August 23, 2021
Terrence O’Malley remembers a time when the Mafia’s footprint was all over Kansas City. Historians quip that the mafia once owned everything — even “the stones in the ground.”
In 1968, when O’ Malley — the author of Black Hand Strawman: The History of Organized Crime in Kansas City — was a child, he was sitting shotgun in his father’s car as the two of them drove past Antonio’s on 43rd and Main streets.
“[My father] goes, ‘that’s a mafia hangout.’ And I was like, man, what the hell?” O’Malley said. “I had no idea as a 10-year-old kid, but, it was just known in the city that there was this criminal underworld — this subculture called the mob.”
Contrary to the historical treatment given to a majority of violent criminals, mob stories are often romanticized, passed down from one generation to the next — and glorified.
Much of the reason for this can be traced back to Prohibition. Organized criminals were heralded as heroes, standing against the hugely unpopular Volstead Act.
Even as time puts distance between the present and early 20th century mobsters, the public’s interest in these men hasn’t waned.
A reader recently asked “What’s your KCQ?,” a community reference project with The Star and the Kansas City Public Library, about the early days of the Kansas City Mafia: “Who was leader of the Kansas City mafia during Prohibition?”
To answer the question, we took a deep dive into records kept by the library, particularly their recently published “Organized Crime Files” archive. We also talked to crime experts and historians.
In May of 1929, a corrupt New Jersey politician named Enoch Johnson (the real-life inspiration for the character Nucky Thompson in “Boardwalk Empire”), hosted America’s most notorious career criminals in his hometown of Atlantic City. The meeting of mobsters is considered to have been the first organized crime summit in U.S. history. It also was one of the first times that Jewish, Italian and Irish criminals came together in unison, mutually forming governing principles. Attendees included the likes of Al Capone, Lucky Luciano, Meyer Lansky and Kansas City’s own, John Lazia.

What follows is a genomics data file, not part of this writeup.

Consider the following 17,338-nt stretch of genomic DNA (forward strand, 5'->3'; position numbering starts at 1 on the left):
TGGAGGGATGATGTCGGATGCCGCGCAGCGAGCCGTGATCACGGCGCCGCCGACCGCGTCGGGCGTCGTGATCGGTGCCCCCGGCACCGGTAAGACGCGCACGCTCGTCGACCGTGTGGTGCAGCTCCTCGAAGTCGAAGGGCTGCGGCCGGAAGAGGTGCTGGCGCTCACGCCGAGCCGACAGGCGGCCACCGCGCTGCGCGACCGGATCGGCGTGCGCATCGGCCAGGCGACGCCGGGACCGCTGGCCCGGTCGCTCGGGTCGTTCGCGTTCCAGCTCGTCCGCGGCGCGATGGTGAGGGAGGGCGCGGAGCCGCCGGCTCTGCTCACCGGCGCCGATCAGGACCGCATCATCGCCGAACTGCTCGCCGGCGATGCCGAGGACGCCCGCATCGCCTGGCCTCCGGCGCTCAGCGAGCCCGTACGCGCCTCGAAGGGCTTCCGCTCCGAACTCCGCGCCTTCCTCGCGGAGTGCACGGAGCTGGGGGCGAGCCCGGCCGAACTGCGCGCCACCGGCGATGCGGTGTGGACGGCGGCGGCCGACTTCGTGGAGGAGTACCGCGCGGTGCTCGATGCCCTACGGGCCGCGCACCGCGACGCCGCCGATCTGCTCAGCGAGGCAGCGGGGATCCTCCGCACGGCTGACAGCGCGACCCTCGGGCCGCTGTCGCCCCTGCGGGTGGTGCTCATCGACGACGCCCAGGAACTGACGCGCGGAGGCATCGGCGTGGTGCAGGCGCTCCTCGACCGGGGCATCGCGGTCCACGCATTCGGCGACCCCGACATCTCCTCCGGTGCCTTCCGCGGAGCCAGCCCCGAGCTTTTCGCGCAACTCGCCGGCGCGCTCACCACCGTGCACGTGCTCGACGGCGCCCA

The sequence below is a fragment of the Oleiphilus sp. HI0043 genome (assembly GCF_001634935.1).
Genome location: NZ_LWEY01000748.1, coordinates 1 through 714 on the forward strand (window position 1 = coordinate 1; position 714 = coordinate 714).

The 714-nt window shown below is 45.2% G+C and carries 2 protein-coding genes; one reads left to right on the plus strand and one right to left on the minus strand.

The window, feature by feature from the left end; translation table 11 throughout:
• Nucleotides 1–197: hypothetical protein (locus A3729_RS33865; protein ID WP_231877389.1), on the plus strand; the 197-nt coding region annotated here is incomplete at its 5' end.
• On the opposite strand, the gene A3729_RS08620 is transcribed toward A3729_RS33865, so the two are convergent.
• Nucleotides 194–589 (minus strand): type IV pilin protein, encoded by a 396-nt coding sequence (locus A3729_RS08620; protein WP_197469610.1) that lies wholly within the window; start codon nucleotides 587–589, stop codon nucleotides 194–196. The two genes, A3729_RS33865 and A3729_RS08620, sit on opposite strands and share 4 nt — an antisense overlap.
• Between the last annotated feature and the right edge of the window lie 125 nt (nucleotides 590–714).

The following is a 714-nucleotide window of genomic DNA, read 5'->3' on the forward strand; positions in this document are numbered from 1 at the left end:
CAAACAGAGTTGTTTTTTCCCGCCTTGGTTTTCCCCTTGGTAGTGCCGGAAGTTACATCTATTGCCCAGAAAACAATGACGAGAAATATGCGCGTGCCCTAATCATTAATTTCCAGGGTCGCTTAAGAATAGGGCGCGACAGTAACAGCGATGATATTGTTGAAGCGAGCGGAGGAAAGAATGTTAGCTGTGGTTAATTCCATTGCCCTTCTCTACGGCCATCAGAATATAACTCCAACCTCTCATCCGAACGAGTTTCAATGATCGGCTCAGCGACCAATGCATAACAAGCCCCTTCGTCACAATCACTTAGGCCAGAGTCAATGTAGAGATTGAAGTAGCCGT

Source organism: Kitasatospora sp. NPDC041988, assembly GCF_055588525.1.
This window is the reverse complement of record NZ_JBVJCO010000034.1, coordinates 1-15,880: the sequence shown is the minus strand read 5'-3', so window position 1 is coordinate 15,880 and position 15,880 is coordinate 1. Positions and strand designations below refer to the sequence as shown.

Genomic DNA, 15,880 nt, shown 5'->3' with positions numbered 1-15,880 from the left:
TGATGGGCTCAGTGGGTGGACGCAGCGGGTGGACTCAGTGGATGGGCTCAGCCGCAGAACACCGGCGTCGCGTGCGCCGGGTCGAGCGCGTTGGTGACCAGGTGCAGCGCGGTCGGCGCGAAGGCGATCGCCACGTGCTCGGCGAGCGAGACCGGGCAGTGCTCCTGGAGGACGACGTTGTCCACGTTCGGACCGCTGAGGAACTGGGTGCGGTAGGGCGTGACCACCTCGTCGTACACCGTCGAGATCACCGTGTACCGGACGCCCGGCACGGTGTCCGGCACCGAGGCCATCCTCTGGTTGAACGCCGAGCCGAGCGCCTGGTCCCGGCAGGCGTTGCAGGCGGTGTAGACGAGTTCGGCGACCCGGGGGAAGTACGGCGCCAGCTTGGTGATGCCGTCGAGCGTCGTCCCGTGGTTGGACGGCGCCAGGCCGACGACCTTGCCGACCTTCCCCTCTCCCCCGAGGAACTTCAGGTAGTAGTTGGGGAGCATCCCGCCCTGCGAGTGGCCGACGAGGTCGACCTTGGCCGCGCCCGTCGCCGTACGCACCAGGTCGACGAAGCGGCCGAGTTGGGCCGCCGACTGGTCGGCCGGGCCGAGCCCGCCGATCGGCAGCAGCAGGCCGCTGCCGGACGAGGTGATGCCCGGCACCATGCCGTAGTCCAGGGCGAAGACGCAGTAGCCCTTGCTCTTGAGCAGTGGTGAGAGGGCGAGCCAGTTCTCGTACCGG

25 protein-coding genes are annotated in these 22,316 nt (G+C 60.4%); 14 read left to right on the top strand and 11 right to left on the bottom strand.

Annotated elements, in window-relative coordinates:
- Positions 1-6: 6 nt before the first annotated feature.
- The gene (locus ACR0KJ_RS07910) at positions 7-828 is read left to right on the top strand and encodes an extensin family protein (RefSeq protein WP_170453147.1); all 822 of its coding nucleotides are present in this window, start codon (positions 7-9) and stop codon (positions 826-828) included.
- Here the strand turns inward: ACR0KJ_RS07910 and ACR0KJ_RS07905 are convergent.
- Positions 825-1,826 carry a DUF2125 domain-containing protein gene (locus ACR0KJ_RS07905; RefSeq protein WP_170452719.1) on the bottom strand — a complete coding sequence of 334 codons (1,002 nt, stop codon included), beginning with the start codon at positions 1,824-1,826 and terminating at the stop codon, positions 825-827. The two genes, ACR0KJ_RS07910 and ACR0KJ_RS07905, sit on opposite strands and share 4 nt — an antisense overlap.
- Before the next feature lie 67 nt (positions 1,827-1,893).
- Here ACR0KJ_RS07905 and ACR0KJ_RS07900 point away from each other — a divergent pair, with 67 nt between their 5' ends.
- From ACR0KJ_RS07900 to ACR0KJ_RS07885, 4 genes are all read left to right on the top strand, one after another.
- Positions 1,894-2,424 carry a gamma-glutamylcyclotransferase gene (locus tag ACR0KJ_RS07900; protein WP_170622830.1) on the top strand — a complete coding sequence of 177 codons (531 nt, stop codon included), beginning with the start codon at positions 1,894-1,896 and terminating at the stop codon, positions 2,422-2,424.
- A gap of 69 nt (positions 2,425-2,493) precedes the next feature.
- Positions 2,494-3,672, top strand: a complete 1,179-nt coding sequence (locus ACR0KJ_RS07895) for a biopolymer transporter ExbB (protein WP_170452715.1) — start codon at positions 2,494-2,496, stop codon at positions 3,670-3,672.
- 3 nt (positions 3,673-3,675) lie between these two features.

The Atlantic City Conference’s organizers called the meeting during an inflection point for mobsters in the United States. The federal alcohol ban brought organized criminals more wealth than any of Prohibition’s champions could have imagined. Suddenly, the criminal underworld was able to provide a product that legitimate establishments could no longer serve. Consequently, regional bootlegging outfits were getting into territorial disputes with one another as their businesses grew larger and more profitable.
Lazia’s presence at the Atlantic City Conference was indicative of the earning power and political influence held by the Kansas City Mafia at the time. By 1929, organized crime in Kansas City was becoming, well … more organized.
The two men responsible for shaping the criminal underworld were Lazia and none other than Tom Pendergast. While the mob might have controlled the North End, Pendergast controlled all of the Kansas City metro by wielding his unchecked political power as Missouri’s most prominent Democrat, and through his control of Missouri’s federal relief welfare program.
Like Atlantic City, 1920s Kansas City had a reputation for being a wide open town, where illegal vice and corruption flourished. Pendergast’s corrupt political machine turned a blind eye to the gambling, extortion and bootlegging enterprises that were thriving within city limits. O’Malley said Kansas City authorities did not make one single alcohol-related felony arrest during all of Prohibition.
“The mob sponsored a lot of fun in Kansas City,” O’Malley said. “Kansas City had one of the best mobs in the country.”
In exchange for turning out the vote in the majority-Italian North End, the Pendergast political machine gave free reign to Lazia and other mafioso. Consequently, Kansas City’s voter turnout was suspiciously high during the Pendergast era — sometimes surpassing the number of registered voters. The mob would ride around town on election day and make sure people voted for the Democrats whom Pendergast had endorsed.
Pendergast’s allies in the Democratic Party amassed a mountain of political, economic and social influence within the city. With “Boss Tom” at his side, Lazia climbed the criminal ranks and began ascending higher on the socioeconomic ladder.
This press release was produced by the Kansas City Public Library. The views expressed here are the author’s own.
Originally Appeared Here